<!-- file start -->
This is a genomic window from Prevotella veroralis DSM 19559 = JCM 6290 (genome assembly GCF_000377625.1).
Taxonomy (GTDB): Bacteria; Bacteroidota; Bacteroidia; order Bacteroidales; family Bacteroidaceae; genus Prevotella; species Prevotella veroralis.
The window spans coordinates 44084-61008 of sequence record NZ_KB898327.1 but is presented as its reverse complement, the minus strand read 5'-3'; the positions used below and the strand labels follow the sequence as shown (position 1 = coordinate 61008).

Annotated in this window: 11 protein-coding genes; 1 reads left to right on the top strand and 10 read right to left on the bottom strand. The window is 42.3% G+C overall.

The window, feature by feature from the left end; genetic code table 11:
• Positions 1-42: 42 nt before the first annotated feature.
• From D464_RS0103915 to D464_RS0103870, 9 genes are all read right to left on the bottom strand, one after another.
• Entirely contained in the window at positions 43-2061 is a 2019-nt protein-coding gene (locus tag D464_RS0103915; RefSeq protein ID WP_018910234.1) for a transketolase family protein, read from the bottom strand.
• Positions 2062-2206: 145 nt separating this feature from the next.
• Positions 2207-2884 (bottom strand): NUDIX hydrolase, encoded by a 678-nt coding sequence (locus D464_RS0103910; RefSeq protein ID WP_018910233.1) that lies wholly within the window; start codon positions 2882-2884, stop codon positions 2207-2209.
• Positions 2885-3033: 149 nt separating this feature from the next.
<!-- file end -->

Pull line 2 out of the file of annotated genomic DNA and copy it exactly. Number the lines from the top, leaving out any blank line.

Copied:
Taxonomy (GTDB): Bacteria; Bacteroidota; Bacteroidia; order Bacteroidales; family Bacteroidaceae; genus Prevotella; species Prevotella veroralis.